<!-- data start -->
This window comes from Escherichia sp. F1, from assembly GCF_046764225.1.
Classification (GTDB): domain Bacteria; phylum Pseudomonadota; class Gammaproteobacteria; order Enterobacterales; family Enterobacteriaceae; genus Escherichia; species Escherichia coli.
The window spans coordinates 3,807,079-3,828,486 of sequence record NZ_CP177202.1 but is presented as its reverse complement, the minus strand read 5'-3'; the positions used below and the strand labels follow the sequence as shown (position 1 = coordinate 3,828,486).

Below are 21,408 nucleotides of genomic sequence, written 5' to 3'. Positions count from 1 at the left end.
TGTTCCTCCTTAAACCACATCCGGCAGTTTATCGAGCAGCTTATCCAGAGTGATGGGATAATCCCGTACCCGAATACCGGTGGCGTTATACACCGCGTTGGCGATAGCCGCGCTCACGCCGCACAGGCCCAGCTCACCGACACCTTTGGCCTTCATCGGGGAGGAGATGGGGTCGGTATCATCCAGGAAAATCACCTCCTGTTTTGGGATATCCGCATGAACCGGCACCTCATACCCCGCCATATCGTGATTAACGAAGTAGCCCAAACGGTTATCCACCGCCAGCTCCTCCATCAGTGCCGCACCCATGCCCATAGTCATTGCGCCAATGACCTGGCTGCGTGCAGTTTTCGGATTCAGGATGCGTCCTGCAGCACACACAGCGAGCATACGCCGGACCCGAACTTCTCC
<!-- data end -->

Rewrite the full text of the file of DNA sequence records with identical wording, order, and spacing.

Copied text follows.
This window comes from Escherichia sp. F1, from assembly GCF_046764225.1.
Classification (GTDB): domain Bacteria; phylum Pseudomonadota; class Gammaproteobacteria; order Enterobacterales; family Enterobacteriaceae; genus Escherichia; species Escherichia coli.
The window spans coordinates 3,807,079-3,828,486 of sequence record NZ_CP177202.1 but is presented as its reverse complement, the minus strand read 5'-3'; the positions used below and the strand labels follow the sequence as shown (position 1 = coordinate 3,828,486).

Below are 21,408 nucleotides of genomic sequence, written 5' to 3'. Positions count from 1 at the left end.
TGTTCCTCCTTAAACCACATCCGGCAGTTTATCGAGCAGCTTATCCAGAGTGATGGGATAATCCCGTACCCGAATACCGGTGGCGTTATACACCGCGTTGGCGATAGCCGCGCTCACGCCGCACAGGCCCAGCTCACCGACACCTTTGGCCTTCATCGGGGAGGAGATGGGGTCGGTATCATCCAGGAAAATCACCTCCTGTTTTGGGATATCCGCATGAACCGGCACCTCATACCCCGCCATATCGTGATTAACGAAGTAGCCCAAACGGTTATCCACCGCCAGCTCCTCCATCAGTGCCGCACCCATGCCCATAGTCATTGCGCCAATGACCTGGCTGCGTGCAGTTTTCGGATTCAGGATGCGTCCTGCAGCACACACAGCGAGCATACGCCGGACCCGAACTTCTCC